Many of the people who attended the Red Hot Chili Peppers concert at Buffalo State in ’89 were very familiar with the opening act, the Goo Goo Dolls. They played at places like Mister Goodbar on Elmwood Avenue, and The Cabaret and The Continental on Franklin Street, where Rzeznik worked as a bar-back in the early 1990s.
“John (Rzeznik) would be picking up empty bottles from the night before on the second floor where the dance floor was and he’d yell down, ‘Hey Dave! We’re playing tonight – come and see us!’” Derner said.
Rzeznik, Takac and the Goo Goo Dolls consider themselves loyal Buffalonians, and have hosted a music and arts event called “Music is Art” in Delaware Park, just a few blocks from Buffalo State, annually to give back to the community.
“It’s why we were able to exist for the first 10 years,” Takac said of Buffalo’s music scene. “We’d go out and play to 40 people and come back to the house, it was amazing. [There were] a lot of great clubs, a lot of support of the scene itself. It’s still out there, there are still people making it happen, man.”
“Everything we did, there was always beer,” Derner said. “For the smallest reason, there was a keg of beer at Buffalo State.”
But the lack of alcohol shouldn’t have killed Buffalo State’s rock and roll-based music scene. After all, the rocker’s motto is “sex, drugs and rock and roll,” right? Well, that goes for the guys on stage who can afford them.
“We were college students, so we just drank beer,” Woelfel said. “Some people smoked joints. Mushrooms were basically reserved for summer camp. Back then, you’d have some blow going on too, or coke or whatever.”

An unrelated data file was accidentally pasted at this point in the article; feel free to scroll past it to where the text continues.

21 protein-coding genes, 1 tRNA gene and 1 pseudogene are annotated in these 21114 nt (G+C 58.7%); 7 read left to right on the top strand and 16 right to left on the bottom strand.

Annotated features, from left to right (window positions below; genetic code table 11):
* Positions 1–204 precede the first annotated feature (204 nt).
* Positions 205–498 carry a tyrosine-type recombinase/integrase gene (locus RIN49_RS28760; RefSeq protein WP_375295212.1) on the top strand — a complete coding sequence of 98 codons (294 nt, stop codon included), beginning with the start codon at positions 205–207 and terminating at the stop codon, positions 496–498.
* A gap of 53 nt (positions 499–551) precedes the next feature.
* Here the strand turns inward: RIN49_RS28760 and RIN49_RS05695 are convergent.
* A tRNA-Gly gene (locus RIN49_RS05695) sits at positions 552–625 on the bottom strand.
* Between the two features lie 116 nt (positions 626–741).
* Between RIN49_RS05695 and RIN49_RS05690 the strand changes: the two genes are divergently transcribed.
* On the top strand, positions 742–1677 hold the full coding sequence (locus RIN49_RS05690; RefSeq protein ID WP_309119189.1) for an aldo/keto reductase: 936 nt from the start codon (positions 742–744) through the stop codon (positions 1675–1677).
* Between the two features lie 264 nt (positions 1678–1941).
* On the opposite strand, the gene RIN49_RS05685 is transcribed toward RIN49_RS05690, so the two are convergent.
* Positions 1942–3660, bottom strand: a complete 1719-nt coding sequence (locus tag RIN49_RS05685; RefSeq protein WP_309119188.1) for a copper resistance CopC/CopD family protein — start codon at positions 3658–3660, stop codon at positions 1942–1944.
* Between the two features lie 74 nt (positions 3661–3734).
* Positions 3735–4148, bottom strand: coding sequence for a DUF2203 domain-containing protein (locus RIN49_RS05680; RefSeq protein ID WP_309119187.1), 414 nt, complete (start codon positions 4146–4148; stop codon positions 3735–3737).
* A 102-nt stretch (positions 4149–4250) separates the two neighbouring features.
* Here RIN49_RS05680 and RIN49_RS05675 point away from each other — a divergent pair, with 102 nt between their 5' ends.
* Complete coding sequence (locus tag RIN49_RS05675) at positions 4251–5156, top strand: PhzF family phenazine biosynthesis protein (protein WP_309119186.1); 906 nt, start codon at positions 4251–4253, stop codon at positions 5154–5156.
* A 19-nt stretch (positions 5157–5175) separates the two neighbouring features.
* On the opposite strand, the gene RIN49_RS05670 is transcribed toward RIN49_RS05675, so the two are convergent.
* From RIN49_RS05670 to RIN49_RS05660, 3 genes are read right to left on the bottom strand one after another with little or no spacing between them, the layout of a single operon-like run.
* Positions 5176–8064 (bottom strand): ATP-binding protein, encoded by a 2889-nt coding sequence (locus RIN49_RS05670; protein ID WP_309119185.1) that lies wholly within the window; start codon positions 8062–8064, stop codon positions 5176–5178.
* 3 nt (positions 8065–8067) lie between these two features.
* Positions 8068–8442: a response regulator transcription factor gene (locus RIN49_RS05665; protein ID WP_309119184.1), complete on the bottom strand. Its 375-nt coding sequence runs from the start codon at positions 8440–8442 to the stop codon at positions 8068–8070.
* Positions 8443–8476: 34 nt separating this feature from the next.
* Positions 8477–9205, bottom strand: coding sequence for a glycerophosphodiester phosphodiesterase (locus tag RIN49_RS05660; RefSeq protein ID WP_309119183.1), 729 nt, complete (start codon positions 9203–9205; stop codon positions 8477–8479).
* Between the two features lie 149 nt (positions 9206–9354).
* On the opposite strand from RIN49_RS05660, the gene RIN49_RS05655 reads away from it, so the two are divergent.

The college music scene was a fire that – fueled by alcohol – was not immediately extinguished, but slowly died out after New York State raised the drinking age from 18 to 19 in 1982, then ultimately to 21 in 1985. The new laws meant more than students no longer being able to get a beer at The Pub in the Student Union after classes, it meant concerts at the college became uneconomical – and unattractive to most unwillingly sober concert-goers – without alcohol sales.
“The drinking age was 18 back then, which kind of changed the complexion of things,” Takac said. “They used to have alcohol on campus, so that changed the complexion a touch. I don’t think that’s the main reason why (the campus music scene faded out), necessarily. I think it’s just that the money kind of went different places … It (the music scene) fell out of fashion a little.”